Tip of The Week: Our favorite iPad photography applications

Tip of The Week: Our favorite iPad photography applications

Every Thursday, we post a photography-related tip on our blog. These tips are typically inspired by questions we get from our customers. Sometimes we might feature a technique tip, and sometimes a gear recommendation. If there’s something specific you’d like to see in this section, let us know. Email us at blog@borrowlenses.com. This week’s tip is a list of recommendations for iPad owners. Since it was released, the iPad has been used by many photographers as a mobile portfolio, a reference tool, and even as – yes, we’re serious – a light source for photography. Some enterprising photographers have released their own apps for instructional purposes and one National Geographic photographer even gave up his website in favor of an iPad app. Clearly, the iPad has a lot to offer to photographers. With that in mind, here are our pics for iPad apps for photographers. We’ve broken this down into three sections: Photographer Showcases, Instructional, and Photo Utilities. Photographer Showcase Visuals by Vincent Laforet: Most people know Vince Laforet for his video work on projects like Reverie, Mobius and Nocturne. But did you know that Vincent is a Pulitzer-prize winning still photographer who was on the staff of The New York Times? This app is a collection of some of his favorite works, and is divided into categories like “Aerials”, “Man & Nature”, “Tilt-Shift” and more. Each image is accompanied by camera settings and commentary on the making of that image. Moreover, you can also buy prints of his images (though be warned, these prints are often signed, limited editions and are priced accordingly). Definitely worth a look! 50...
One Fisheye to Rule Them All!

One Fisheye to Rule Them All!

After spending some quality time with Canon’s newest L-series lens, the EF 8-15mm f/4L Fisheye USM, we can safely say it is the undisputed king of the fishes. It’s so versatile that it replaces at least five other lenses: the Sigma 8mm, Peleng’s 8mm, Tokina’s 10-17mm, Canon’s own 15mm and the Zenitar 16mm. It covers the same focal length as all five of these lenses (for the most part) while being sharper across the zoom range, delivering crisp, contrasty images that are to be expected from a lens bearing Canon’s lofty “L” designation. With this lens in your bag, there’s little reason to consider another fisheye lens, regardless of what camera body you are using. Full-Frame and Crop Sensor Bodies If you’re shooting with a full-frame camera like the 5D Mark II, the 8-15mm provides a full circular 180-degree half-hemispherical perspective (see below for examples). If you’re on a crop sensor, you will not get the full-circle effect as it’s simply not wide enough, and at the long end you’ll be at the equivalent of 24mm. This leaves a bit of breathing room for the Sigma 4.5mm which produces full circular images on the crop cameras (the only current fisheye it doesn’t totally replace).    What is a Fisheye? The fisheye look is characterized by barrel distortion, especially strong on the edges, that renders straight lines as curves unless they pass through the center of the frame. In some cases the distortion is distracting so many photographers opt to use an ultra-wide rectilinear lens (which lacks the fisheye curvature) such as the Canon 16-35mm or 10-22mm in order to produce a...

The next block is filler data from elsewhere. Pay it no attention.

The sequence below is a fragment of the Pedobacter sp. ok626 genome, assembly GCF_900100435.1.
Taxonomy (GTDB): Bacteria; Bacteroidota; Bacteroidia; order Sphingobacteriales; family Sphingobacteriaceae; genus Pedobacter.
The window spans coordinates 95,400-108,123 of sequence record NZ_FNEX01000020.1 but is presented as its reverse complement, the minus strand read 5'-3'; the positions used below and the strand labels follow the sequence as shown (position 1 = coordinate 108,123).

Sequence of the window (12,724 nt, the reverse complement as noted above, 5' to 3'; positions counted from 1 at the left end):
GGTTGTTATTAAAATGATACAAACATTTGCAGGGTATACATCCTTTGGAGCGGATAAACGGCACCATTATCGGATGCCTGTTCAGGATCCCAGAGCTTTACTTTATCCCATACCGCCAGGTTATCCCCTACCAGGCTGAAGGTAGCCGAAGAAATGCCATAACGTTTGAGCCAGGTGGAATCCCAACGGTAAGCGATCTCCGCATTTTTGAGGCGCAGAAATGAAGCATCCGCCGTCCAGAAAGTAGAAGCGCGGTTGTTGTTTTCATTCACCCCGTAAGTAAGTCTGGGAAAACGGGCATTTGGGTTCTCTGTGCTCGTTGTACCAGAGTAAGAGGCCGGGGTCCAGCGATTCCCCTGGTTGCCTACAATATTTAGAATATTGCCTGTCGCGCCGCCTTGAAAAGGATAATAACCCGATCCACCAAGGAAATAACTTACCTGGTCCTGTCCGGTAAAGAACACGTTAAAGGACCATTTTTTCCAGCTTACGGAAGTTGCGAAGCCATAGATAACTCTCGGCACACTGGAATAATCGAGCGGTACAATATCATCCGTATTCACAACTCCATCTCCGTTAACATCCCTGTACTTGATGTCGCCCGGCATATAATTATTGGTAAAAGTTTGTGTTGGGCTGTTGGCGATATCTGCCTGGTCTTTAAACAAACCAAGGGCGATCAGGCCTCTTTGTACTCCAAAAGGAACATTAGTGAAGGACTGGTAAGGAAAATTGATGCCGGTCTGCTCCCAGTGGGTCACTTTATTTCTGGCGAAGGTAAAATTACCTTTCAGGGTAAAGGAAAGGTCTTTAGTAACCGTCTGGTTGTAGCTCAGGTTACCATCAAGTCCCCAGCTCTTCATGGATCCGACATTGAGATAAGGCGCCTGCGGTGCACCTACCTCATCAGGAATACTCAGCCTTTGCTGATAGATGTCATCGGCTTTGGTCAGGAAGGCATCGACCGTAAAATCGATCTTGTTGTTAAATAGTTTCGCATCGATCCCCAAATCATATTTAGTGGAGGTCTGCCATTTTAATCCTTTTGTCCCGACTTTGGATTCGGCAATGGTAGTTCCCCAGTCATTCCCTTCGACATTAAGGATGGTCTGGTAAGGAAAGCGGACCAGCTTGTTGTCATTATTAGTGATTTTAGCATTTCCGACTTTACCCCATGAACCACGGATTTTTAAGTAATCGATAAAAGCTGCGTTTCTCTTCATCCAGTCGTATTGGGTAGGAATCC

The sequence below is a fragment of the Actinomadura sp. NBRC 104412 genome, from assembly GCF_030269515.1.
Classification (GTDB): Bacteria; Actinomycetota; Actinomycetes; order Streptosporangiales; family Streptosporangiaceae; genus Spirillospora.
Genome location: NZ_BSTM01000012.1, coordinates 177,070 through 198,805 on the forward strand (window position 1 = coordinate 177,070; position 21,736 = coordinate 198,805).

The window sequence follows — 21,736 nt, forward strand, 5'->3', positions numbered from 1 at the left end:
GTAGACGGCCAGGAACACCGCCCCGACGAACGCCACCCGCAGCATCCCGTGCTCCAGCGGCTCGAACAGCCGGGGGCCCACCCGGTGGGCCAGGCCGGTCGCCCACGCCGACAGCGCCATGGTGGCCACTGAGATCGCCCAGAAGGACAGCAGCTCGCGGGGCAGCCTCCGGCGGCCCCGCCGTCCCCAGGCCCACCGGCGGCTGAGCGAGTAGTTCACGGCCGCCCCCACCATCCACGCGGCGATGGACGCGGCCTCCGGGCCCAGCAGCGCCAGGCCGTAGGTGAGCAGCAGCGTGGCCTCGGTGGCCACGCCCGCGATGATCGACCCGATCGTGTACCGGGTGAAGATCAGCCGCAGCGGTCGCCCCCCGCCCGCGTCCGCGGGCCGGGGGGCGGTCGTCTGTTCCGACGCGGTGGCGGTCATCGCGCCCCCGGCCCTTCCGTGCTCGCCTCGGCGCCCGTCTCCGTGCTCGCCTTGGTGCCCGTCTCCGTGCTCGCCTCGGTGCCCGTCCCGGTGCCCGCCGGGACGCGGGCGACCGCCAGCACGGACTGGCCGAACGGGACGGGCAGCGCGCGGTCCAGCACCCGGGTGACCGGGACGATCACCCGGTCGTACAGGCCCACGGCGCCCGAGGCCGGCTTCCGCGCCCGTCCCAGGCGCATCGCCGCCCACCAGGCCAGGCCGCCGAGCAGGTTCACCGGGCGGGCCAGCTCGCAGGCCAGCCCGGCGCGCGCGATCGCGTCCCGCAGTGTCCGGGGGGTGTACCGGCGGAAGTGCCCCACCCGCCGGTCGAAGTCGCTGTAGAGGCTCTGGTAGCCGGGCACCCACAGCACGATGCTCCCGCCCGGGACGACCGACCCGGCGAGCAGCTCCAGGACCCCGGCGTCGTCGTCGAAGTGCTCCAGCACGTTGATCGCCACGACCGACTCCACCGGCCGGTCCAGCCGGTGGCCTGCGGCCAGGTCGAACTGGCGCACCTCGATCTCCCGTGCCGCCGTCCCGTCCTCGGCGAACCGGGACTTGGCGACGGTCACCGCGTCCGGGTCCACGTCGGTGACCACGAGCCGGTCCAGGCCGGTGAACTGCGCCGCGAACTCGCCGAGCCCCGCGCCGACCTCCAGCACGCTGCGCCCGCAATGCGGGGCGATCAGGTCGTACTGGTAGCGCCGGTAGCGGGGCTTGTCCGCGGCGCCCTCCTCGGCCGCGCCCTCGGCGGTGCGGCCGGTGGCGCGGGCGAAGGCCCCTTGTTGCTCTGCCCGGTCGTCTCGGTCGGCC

Tip of the week: Making sense of PocketWizards, Part II

Tip of the week: Making sense of PocketWizards, Part II